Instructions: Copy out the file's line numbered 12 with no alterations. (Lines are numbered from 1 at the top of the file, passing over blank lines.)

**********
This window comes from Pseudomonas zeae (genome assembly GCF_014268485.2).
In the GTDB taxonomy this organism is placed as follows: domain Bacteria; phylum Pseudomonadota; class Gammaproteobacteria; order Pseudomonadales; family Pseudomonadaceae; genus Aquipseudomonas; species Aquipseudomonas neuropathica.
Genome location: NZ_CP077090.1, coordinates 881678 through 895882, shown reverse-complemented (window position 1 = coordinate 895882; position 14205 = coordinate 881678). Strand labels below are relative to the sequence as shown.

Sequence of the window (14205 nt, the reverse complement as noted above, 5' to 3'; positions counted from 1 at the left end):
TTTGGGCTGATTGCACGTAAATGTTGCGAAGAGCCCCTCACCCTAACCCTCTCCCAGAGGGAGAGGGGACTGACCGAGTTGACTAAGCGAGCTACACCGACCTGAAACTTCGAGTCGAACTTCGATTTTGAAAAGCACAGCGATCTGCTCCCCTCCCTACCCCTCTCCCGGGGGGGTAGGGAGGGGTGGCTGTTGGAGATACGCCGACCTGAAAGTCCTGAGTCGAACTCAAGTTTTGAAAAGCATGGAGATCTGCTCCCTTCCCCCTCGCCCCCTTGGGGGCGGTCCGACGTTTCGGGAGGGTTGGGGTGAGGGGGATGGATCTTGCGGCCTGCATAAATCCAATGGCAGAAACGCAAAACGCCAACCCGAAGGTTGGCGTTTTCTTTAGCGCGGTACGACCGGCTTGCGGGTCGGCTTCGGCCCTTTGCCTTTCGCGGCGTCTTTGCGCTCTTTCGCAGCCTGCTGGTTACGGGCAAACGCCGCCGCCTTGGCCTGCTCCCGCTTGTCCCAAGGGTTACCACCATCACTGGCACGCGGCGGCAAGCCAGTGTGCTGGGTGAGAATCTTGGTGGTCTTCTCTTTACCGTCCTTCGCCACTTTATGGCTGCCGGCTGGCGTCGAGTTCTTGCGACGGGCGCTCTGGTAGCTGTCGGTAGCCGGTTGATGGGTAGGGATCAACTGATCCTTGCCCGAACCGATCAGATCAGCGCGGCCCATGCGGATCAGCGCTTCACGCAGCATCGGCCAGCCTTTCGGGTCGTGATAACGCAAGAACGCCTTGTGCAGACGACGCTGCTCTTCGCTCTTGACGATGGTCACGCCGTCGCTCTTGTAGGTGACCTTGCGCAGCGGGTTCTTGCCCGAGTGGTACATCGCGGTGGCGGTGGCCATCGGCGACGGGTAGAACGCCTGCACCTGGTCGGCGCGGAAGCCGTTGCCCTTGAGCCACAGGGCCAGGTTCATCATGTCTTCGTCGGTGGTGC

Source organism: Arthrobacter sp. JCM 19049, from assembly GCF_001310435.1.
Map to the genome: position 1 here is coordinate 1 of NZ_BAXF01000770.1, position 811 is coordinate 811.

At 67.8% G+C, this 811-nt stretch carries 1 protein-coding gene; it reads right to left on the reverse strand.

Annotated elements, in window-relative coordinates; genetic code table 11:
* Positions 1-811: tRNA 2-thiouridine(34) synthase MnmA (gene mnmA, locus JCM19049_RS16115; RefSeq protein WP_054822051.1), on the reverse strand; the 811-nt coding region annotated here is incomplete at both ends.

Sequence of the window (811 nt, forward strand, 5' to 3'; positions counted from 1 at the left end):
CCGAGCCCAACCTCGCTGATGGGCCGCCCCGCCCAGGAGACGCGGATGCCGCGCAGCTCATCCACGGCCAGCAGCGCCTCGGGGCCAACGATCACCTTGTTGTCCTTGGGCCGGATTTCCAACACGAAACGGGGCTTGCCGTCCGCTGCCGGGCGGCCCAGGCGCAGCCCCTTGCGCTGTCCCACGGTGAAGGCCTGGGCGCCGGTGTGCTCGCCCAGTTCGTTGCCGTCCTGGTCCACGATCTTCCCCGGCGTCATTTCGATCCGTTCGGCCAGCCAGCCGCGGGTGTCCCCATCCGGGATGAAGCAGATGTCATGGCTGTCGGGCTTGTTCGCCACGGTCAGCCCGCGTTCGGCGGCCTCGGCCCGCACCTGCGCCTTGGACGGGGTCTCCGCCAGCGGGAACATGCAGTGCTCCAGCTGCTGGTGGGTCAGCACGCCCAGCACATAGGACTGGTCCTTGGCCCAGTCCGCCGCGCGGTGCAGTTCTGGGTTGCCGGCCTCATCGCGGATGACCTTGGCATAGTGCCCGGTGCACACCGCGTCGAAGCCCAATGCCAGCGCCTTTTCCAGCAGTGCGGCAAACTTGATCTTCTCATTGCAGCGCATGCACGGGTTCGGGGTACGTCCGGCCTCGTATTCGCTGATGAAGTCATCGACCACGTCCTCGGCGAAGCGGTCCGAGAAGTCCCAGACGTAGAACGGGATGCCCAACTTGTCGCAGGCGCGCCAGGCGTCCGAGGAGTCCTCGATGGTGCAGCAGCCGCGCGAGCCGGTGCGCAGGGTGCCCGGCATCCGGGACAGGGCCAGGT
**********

CCGAGCCCAACCTCGCTGATGGGCCGCCCCGCCCAGGAGACGCGGATGCCGCGCAGCTCATCCACGGCCAGCAGCGCCTCGGGGCCAACGATCACCTTGTTGTCCTTGGGCCGGATTTCCAACACGAAACGGGGCTTGCCGTCCGCTGCCGGGCGGCCCAGGCGCAGCCCCTTGCGCTGTCCCACGGTGAAGGCCTGGGCGCCGGTGTGCTCGCCCAGTTCGTTGCCGTCCTGGTCCACGATCTTCCCCGGCGTCATTTCGATCCGTTCGGCCAGCCAGCCGCGGGTGTCCCCATCCGGGATGAAGCAGATGTCATGGCTGTCGGGCTTGTTCGCCACGGTCAGCCCGCGTTCGGCGGCCTCGGCCCGCACCTGCGCCTTGGACGGGGTCTCCGCCAGCGGGAACATGCAGTGCTCCAGCTGCTGGTGGGTCAGCACGCCCAGCACATAGGACTGGTCCTTGGCCCAGTCCGCCGCGCGGTGCAGTTCTGGGTTGCCGGCCTCATCGCGGATGACCTTGGCATAGTGCCCGGTGCACACCGCGTCGAAGCCCAATGCCAGCGCCTTTTCCAGCAGTGCGGCAAACTTGATCTTCTCATTGCAGCGCATGCACGGGTTCGGGGTACGTCCGGCCTCGTATTCGCTGATGAAGTCATCGACCACGTCCTCGGCGAAGCGGTCCGAGAAGTCCCAGACGTAGAACGGGATGCCCAACTTGTCGCAGGCGCGCCAGGCGTCCGAGGAGTCCTCGATGGTGCAGCAGCCGCGCGAGCCGGTGCGCAGGGTGCCCGGCATCCGGGACAGGGCCAGGT